LINK: Numark | PRICE: $499/€499/£419 | MANUAL: PDF
“Want to do an exclusive review on our new mixer?” enquired Numark’s marketing team. Hmmm… not had one of those for a while. “Why not” I responded.
And verily it arrived. And it made me happy. You see, I’m quite the Numark fan. It’s a brand with a long heritage, stretching back before I became a DJ, and has continued to deliver things I like a lot since the dawn of skratchworx. The list of my personal favourites from the brand is long, but in recent times Numark has been quieter than normal. The stream of goodies from inMusic stablemates Denon DJ and Rane has been strong and largely excellent. But I’ve missed Numark, and am thankful that while it has adopted more of a budget position, it is still alive and kicking, and bringing products that people will want.
Which brings me to the Numark Scratch in front of me. While the top end of the scratch food chain has been populated with mixers of increasing price tags, it has continued to bother me that the once affordable scratch scene has a bar to entry that has spiralled out of control. So when I read “Serato” and “$499”, a wry smile appeared on my face. This is not the norm, and it makes me interested to see how this price level has been achieved. So let’s dig in.
IN A NUTSHELL
The Numark Scratch is a Serato DJ Pro fuelled 2 channel mixer. The name clearly indicates the target market, but it’s an ideal entry level DVS mixer for everyone. I’ll soon get to why.
I’ve made it a policy that our reviews are all about our opinion. We don’t do walkthroughs or demos, because that’s not our role in the DJ industry. So it’s important that you pour over the materials provided by Numark such as the manual and introduction videos to find out what the Numark Scratch is supposed to do. And once you’ve done that, I’ll tell you how well I think it does it. Clear?
After 15 years doing this, I find that my first impressions are usually lasting throughout the period of a review. So…
- Classic Numark
- Better than the price tag might indicate
Serato DJ Pro mixers of late have been beasts of increasing (and dare is say unnecessary) complexity and size. So it’s nice to be presented with a Serato mixer that makes sense right out of the box. There has certainly been little need to dig into the manual to work out the stuff that should be immediately obvious. And. little digging into Serato DJ Pro preferences usually gives a few answers too. I find that the Numark Scratch is an uncomplicated mixer that does exactly what it looks like it should.
It has a subset of the core features of the current slew (DJM-S9, Mixars DUO, Rane Seventy Two, Reloop Elite) of Serato turntablist oriented mixers to distill down an affordable specification that ticks all the necessary boxes for the majority of users. Yes you want all the bells and whistles found on the aforementioned mixers, but need is a different matter.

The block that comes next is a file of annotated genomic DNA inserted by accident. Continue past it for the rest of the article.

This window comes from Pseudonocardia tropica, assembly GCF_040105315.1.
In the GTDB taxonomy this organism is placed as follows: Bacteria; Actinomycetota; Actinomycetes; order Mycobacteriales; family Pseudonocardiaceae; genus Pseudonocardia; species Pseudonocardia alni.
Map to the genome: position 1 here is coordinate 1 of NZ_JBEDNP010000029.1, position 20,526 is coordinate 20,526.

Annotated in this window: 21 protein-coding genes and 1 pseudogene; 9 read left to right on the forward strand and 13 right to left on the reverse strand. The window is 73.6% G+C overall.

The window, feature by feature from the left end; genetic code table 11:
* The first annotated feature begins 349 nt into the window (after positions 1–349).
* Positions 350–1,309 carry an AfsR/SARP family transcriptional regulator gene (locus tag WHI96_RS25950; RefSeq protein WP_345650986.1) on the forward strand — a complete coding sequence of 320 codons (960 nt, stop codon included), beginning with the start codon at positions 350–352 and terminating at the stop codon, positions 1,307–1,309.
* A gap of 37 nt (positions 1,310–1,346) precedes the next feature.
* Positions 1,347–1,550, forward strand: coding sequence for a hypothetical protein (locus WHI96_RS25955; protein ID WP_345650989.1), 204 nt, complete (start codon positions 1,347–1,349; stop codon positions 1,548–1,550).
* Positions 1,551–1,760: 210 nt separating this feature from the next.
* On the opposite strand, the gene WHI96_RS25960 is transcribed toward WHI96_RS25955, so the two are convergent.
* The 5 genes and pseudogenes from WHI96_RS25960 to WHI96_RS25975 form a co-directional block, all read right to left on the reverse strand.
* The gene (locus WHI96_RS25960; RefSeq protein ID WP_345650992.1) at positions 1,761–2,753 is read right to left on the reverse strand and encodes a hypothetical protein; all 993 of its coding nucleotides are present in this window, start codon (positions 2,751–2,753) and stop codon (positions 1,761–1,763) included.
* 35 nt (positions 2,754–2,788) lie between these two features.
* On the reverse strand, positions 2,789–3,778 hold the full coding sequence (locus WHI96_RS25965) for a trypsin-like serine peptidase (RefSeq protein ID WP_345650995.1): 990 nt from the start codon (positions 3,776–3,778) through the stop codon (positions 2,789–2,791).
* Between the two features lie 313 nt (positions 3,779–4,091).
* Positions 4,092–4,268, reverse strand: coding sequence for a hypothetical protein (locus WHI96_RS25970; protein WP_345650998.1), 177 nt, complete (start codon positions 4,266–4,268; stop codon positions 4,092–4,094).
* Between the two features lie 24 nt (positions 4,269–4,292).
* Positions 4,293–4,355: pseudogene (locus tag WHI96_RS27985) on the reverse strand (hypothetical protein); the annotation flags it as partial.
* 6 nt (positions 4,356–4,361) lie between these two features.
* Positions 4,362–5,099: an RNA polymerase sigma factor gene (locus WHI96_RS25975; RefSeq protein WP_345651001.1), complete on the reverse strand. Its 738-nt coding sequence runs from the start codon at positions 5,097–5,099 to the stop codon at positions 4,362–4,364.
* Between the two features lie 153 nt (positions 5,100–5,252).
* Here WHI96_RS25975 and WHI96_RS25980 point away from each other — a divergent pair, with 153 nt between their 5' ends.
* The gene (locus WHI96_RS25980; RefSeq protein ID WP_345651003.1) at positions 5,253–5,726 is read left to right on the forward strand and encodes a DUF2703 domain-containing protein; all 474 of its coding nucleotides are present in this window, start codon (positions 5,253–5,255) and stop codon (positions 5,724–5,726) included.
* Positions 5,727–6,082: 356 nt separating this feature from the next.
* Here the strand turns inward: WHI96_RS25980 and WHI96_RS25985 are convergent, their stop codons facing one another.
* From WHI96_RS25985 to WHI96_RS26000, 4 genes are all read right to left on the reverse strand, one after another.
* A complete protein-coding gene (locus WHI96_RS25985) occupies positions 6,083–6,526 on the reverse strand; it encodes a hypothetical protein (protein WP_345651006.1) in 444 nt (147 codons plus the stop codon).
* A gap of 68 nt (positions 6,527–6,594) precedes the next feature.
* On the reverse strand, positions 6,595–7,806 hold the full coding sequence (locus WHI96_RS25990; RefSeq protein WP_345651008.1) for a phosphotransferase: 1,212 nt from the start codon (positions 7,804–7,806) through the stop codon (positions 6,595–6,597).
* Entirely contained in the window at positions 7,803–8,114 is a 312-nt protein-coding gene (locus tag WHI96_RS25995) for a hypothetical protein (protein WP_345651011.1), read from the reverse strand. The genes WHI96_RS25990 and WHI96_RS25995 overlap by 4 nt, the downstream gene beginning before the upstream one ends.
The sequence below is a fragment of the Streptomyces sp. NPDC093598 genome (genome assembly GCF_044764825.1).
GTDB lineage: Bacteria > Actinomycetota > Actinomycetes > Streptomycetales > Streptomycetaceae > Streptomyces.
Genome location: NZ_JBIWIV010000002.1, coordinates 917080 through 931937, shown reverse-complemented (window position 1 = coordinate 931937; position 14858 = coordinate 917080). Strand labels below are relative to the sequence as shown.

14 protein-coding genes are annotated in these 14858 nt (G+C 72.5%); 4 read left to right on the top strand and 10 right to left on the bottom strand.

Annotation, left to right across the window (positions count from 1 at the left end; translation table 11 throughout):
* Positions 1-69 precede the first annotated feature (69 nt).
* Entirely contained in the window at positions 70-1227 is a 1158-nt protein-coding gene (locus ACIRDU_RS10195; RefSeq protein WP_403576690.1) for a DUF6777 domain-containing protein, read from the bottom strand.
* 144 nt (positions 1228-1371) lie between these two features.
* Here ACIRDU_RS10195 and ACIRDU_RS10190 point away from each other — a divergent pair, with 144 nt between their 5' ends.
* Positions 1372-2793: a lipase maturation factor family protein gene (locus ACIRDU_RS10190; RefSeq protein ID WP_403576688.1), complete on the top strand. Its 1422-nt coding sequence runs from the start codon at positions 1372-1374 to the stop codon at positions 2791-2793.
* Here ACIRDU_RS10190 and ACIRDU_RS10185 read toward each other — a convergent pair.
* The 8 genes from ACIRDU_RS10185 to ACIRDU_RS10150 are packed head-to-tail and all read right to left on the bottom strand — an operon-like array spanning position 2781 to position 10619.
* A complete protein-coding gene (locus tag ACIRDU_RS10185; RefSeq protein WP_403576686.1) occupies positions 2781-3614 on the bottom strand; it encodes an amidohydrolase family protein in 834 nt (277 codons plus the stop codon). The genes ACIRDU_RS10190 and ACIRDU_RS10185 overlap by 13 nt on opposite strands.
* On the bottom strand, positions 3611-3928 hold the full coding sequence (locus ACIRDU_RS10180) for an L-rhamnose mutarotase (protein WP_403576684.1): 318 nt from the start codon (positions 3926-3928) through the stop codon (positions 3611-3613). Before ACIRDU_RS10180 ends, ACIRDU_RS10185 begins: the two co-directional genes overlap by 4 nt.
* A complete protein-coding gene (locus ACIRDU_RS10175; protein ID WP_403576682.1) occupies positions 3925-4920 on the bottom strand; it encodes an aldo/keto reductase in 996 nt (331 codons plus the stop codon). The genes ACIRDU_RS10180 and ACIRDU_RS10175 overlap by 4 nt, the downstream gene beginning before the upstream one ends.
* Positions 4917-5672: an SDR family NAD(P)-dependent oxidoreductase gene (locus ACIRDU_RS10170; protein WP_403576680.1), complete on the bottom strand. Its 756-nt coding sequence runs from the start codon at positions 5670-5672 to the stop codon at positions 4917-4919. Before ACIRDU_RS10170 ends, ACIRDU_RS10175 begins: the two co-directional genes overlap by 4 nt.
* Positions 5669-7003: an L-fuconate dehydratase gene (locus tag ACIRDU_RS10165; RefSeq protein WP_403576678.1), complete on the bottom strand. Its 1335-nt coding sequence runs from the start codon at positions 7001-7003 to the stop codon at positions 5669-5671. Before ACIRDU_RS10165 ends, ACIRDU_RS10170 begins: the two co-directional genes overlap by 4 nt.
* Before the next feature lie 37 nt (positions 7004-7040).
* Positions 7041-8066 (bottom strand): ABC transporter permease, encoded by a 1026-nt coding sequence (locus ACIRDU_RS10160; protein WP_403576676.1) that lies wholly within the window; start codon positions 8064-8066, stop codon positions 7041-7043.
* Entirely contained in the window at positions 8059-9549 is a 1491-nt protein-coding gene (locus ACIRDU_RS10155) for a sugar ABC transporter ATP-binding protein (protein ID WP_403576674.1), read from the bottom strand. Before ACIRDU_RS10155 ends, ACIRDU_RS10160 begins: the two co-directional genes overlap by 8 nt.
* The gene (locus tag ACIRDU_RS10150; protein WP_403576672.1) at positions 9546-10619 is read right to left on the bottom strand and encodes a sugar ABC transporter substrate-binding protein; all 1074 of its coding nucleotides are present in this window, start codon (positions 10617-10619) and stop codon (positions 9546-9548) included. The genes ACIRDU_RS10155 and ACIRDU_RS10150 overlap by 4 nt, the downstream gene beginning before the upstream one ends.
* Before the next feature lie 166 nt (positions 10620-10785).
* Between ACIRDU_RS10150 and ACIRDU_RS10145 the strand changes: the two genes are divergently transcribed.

Installation is simple — sign up at the Serato site, download the software, plug in, and you’re off. No serial numbers to deal with — just nice and simple as it should be. I have always liked this plug and play nature about Serato. And as far as Macs go there’s no additional drivers to install either. Can’t really comment on PCs.
Oh — the Numark Scratch doesn’t include vinyl, which is an odd choice. I see this as an entry level mixer, which means that the potential market would want a plug and play experience. But instead they have to splash out another £20 to get going. Given the colour scheme, a pair of reds in the box would have been preferable.
We’ve been here many times before — it’s a metal chassis that’s of a lighter gauge than what I’ve been used to in recent times, if only because Rane and Denon DJ are a much sturdier proposition. I have no doubt that the Numark Scratch will take a beating, and not be quite so heavy in your rucksack.
This is a mixer of three distinct parts — the top 40% is hardware audio controls, the middle 20% is pure Serato DJ Pro controls, and the bottom 40% is faders.
The knobs are rubber with metal pots, and the chunky filters are also nutted to the faceplate. I like the more slimline knobs as they give a little more space around the controls. Aesthetic note — the grey knobs aren’t as light as the PR pics.
Also, being as thorough as I am, Chroma Caps and Coolor Caps fit, but the long pot stems mean that they sit above by a few more millimetres than I am happy with. I doubt that Numark or anyone else for that matter makes compatibility with 3rd party knobs a design priority though.
Meters are simple — just 4 red LEDs with a 5th white one to… indicate going into the red?. Wait what? Perhaps it means that the signal is white hot. Well if it didn’t, it does now. I’m perfectly happy with these small meters — as long as you see the white come on sometimes, you’ll be fine. For the details freaks, the channel meters are post-everything.
The loop button controls Serato DJ Pro’s looping features per deck. Press once to engage, turn to expand and contract, and press again to disengage. As a bonus, pressing shift lets you navigate the open library window with a press loading the selected track. Nice.
Now let’s get into some performance specifics.
Being called the Numark Scratch does mean that at least the crossfader is going to be of primary importance here. And the faceplate is emblazoned with the ubiquitous Innofader logo (wish I’d devised for a 1 penny per product royalty deal when I designed that) which means that performance is guaranteed to strong and confidence high.